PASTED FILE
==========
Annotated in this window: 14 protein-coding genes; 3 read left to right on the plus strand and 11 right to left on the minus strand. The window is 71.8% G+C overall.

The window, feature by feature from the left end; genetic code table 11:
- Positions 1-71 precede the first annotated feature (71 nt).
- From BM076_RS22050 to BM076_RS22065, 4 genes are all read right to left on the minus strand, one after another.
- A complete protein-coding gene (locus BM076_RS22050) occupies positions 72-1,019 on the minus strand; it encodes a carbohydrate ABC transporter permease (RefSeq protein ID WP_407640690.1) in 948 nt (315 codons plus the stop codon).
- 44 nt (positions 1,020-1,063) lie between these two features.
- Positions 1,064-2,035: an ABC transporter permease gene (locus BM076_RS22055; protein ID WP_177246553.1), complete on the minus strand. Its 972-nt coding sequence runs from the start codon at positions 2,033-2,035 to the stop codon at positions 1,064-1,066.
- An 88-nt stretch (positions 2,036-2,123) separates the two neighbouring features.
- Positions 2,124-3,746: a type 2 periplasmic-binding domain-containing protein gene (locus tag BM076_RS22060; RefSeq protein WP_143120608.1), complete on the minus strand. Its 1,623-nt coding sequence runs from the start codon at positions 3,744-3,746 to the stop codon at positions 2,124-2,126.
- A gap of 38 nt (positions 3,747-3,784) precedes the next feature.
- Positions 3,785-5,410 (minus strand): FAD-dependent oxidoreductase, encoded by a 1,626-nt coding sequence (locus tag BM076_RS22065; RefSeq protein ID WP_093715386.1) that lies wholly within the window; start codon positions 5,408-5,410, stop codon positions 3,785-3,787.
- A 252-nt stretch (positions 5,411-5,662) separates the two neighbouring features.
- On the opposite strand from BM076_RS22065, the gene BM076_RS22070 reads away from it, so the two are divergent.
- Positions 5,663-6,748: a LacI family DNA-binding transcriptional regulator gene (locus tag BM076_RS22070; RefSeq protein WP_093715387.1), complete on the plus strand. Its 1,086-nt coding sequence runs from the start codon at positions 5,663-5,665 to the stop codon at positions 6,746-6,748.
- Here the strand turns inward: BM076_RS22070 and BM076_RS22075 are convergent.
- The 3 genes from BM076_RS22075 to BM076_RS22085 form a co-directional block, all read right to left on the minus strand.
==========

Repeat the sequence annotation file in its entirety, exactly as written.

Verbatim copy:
Annotated in this window: 14 protein-coding genes; 3 read left to right on the plus strand and 11 right to left on the minus strand. The window is 71.8% G+C overall.

The window, feature by feature from the left end; genetic code table 11:
- Positions 1-71 precede the first annotated feature (71 nt).
- From BM076_RS22050 to BM076_RS22065, 4 genes are all read right to left on the minus strand, one after another.
- A complete protein-coding gene (locus BM076_RS22050) occupies positions 72-1,019 on the minus strand; it encodes a carbohydrate ABC transporter permease (RefSeq protein ID WP_407640690.1) in 948 nt (315 codons plus the stop codon).
- 44 nt (positions 1,020-1,063) lie between these two features.
- Positions 1,064-2,035: an ABC transporter permease gene (locus BM076_RS22055; protein ID WP_177246553.1), complete on the minus strand. Its 972-nt coding sequence runs from the start codon at positions 2,033-2,035 to the stop codon at positions 1,064-1,066.
- An 88-nt stretch (positions 2,036-2,123) separates the two neighbouring features.
- Positions 2,124-3,746: a type 2 periplasmic-binding domain-containing protein gene (locus tag BM076_RS22060; RefSeq protein WP_143120608.1), complete on the minus strand. Its 1,623-nt coding sequence runs from the start codon at positions 3,744-3,746 to the stop codon at positions 2,124-2,126.
- A gap of 38 nt (positions 3,747-3,784) precedes the next feature.
- Positions 3,785-5,410 (minus strand): FAD-dependent oxidoreductase, encoded by a 1,626-nt coding sequence (locus tag BM076_RS22065; RefSeq protein ID WP_093715386.1) that lies wholly within the window; start codon positions 5,408-5,410, stop codon positions 3,785-3,787.
- A 252-nt stretch (positions 5,411-5,662) separates the two neighbouring features.
- On the opposite strand from BM076_RS22065, the gene BM076_RS22070 reads away from it, so the two are divergent.
- Positions 5,663-6,748: a LacI family DNA-binding transcriptional regulator gene (locus tag BM076_RS22070; RefSeq protein WP_093715387.1), complete on the plus strand. Its 1,086-nt coding sequence runs from the start codon at positions 5,663-5,665 to the stop codon at positions 6,746-6,748.
- Here the strand turns inward: BM076_RS22070 and BM076_RS22075 are convergent.
- The 3 genes from BM076_RS22075 to BM076_RS22085 form a co-directional block, all read right to left on the minus strand.